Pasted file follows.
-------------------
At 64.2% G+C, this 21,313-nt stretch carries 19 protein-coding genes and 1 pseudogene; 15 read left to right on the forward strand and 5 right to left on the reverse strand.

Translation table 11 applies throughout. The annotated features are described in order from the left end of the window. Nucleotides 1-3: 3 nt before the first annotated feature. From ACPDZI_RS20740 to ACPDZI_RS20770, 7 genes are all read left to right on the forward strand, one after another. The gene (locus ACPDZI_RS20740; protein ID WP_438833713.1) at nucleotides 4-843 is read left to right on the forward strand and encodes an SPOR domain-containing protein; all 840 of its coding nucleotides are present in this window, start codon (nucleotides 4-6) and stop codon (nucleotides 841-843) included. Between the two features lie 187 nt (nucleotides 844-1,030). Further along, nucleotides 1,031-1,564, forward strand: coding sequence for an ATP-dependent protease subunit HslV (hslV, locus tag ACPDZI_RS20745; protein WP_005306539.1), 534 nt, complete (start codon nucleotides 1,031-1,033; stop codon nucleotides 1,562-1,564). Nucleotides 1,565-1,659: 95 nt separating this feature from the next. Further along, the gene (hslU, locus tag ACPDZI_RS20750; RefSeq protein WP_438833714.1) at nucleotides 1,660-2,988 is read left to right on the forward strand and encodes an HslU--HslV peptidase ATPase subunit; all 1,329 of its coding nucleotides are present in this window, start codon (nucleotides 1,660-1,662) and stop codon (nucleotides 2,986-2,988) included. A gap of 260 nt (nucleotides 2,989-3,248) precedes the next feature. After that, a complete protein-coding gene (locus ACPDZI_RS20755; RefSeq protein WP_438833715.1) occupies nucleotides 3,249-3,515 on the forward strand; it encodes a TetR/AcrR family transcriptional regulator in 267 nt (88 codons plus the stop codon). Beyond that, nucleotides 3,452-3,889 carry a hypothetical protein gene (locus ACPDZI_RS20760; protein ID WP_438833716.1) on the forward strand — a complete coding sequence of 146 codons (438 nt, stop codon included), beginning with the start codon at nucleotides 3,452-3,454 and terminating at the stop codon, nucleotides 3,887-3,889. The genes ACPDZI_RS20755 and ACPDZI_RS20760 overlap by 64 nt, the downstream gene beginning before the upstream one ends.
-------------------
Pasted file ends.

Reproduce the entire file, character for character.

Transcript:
At 64.2% G+C, this 21,313-nt stretch carries 19 protein-coding genes and 1 pseudogene; 15 read left to right on the forward strand and 5 right to left on the reverse strand.

Translation table 11 applies throughout. The annotated features are described in order from the left end of the window. Nucleotides 1-3: 3 nt before the first annotated feature. From ACPDZI_RS20740 to ACPDZI_RS20770, 7 genes are all read left to right on the forward strand, one after another. The gene (locus ACPDZI_RS20740; protein ID WP_438833713.1) at nucleotides 4-843 is read left to right on the forward strand and encodes an SPOR domain-containing protein; all 840 of its coding nucleotides are present in this window, start codon (nucleotides 4-6) and stop codon (nucleotides 841-843) included. Between the two features lie 187 nt (nucleotides 844-1,030). Further along, nucleotides 1,031-1,564, forward strand: coding sequence for an ATP-dependent protease subunit HslV (hslV, locus tag ACPDZI_RS20745; protein WP_005306539.1), 534 nt, complete (start codon nucleotides 1,031-1,033; stop codon nucleotides 1,562-1,564). Nucleotides 1,565-1,659: 95 nt separating this feature from the next. Further along, the gene (hslU, locus tag ACPDZI_RS20750; RefSeq protein WP_438833714.1) at nucleotides 1,660-2,988 is read left to right on the forward strand and encodes an HslU--HslV peptidase ATPase subunit; all 1,329 of its coding nucleotides are present in this window, start codon (nucleotides 1,660-1,662) and stop codon (nucleotides 2,986-2,988) included. A gap of 260 nt (nucleotides 2,989-3,248) precedes the next feature. After that, a complete protein-coding gene (locus ACPDZI_RS20755; RefSeq protein WP_438833715.1) occupies nucleotides 3,249-3,515 on the forward strand; it encodes a TetR/AcrR family transcriptional regulator in 267 nt (88 codons plus the stop codon). Beyond that, nucleotides 3,452-3,889 carry a hypothetical protein gene (locus ACPDZI_RS20760; protein ID WP_438833716.1) on the forward strand — a complete coding sequence of 146 codons (438 nt, stop codon included), beginning with the start codon at nucleotides 3,452-3,454 and terminating at the stop codon, nucleotides 3,887-3,889. The genes ACPDZI_RS20755 and ACPDZI_RS20760 overlap by 64 nt, the downstream gene beginning before the upstream one ends.